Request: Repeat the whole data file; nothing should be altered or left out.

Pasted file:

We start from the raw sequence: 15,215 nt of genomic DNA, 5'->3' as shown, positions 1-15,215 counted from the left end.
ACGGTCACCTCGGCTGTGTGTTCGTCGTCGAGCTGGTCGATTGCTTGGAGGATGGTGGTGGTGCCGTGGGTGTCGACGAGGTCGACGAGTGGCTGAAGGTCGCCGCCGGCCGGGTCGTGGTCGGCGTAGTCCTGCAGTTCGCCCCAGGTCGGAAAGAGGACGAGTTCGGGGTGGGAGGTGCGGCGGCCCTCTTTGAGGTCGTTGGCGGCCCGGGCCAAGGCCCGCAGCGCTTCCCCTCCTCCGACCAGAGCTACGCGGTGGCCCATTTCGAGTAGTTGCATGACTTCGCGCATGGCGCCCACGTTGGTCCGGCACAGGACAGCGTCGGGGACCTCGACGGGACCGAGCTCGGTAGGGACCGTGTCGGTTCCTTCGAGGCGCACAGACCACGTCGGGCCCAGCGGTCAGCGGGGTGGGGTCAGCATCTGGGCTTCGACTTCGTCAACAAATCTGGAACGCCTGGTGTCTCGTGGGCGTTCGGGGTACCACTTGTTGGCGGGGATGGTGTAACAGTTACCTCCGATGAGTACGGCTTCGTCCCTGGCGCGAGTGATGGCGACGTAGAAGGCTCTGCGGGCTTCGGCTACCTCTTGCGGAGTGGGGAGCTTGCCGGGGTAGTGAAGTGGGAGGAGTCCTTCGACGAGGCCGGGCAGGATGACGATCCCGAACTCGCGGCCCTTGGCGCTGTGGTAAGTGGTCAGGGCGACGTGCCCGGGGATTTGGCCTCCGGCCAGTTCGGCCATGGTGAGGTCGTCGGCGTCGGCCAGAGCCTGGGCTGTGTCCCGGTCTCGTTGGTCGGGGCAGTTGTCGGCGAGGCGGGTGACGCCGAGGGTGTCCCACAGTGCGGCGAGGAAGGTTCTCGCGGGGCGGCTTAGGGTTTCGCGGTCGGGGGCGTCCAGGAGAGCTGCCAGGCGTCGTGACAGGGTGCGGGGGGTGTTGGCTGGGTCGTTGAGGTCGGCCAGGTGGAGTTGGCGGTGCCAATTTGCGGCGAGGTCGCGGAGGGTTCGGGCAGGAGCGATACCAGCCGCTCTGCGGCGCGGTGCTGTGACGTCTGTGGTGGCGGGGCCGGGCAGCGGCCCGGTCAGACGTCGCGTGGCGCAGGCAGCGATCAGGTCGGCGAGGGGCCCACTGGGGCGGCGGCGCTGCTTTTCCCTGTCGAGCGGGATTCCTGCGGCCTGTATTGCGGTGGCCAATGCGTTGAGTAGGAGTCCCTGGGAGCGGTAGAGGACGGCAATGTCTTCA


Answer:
We start from the raw sequence: 15,215 nt of genomic DNA, 5'->3' as shown, positions 1-15,215 counted from the left end.
ACGGTCACCTCGGCTGTGTGTTCGTCGTCGAGCTGGTCGATTGCTTGGAGGATGGTGGTGGTGCCGTGGGTGTCGACGAGGTCGACGAGTGGCTGAAGGTCGCCGCCGGCCGGGTCGTGGTCGGCGTAGTCCTGCAGTTCGCCCCAGGTCGGAAAGAGGACGAGTTCGGGGTGGGAGGTGCGGCGGCCCTCTTTGAGGTCGTTGGCGGCCCGGGCCAAGGCCCGCAGCGCTTCCCCTCCTCCGACCAGAGCTACGCGGTGGCCCATTTCGAGTAGTTGCATGACTTCGCGCATGGCGCCCACGTTGGTCCGGCACAGGACAGCGTCGGGGACCTCGACGGGACCGAGCTCGGTAGGGACCGTGTCGGTTCCTTCGAGGCGCACAGACCACGTCGGGCCCAGCGGTCAGCGGGGTGGGGTCAGCATCTGGGCTTCGACTTCGTCAACAAATCTGGAACGCCTGGTGTCTCGTGGGCGTTCGGGGTACCACTTGTTGGCGGGGATGGTGTAACAGTTACCTCCGATGAGTACGGCTTCGTCCCTGGCGCGAGTGATGGCGACGTAGAAGGCTCTGCGGGCTTCGGCTACCTCTTGCGGAGTGGGGAGCTTGCCGGGGTAGTGAAGTGGGAGGAGTCCTTCGACGAGGCCGGGCAGGATGACGATCCCGAACTCGCGGCCCTTGGCGCTGTGGTAAGTGGTCAGGGCGACGTGCCCGGGGATTTGGCCTCCGGCCAGTTCGGCCATGGTGAGGTCGTCGGCGTCGGCCAGAGCCTGGGCTGTGTCCCGGTCTCGTTGGTCGGGGCAGTTGTCGGCGAGGCGGGTGACGCCGAGGGTGTCCCACAGTGCGGCGAGGAAGGTTCTCGCGGGGCGGCTTAGGGTTTCGCGGTCGGGGGCGTCCAGGAGAGCTGCCAGGCGTCGTGACAGGGTGCGGGGGGTGTTGGCTGGGTCGTTGAGGTCGGCCAGGTGGAGTTGGCGGTGCCAATTTGCGGCGAGGTCGCGGAGGGTTCGGGCAGGAGCGATACCAGCCGCTCTGCGGCGCGGTGCTGTGACGTCTGTGGTGGCGGGGCCGGGCAGCGGCCCGGTCAGACGTCGCGTGGCGCAGGCAGCGATCAGGTCGGCGAGGGGCCCACTGGGGCGGCGGCGCTGCTTTTCCCTGTCGAGCGGGATTCCTGCGGCCTGTATTGCGGTGGCCAATGCGTTGAGTAGGAGTCCCTGGGAGCGGTAGAGGACGGCAATGTCTTCA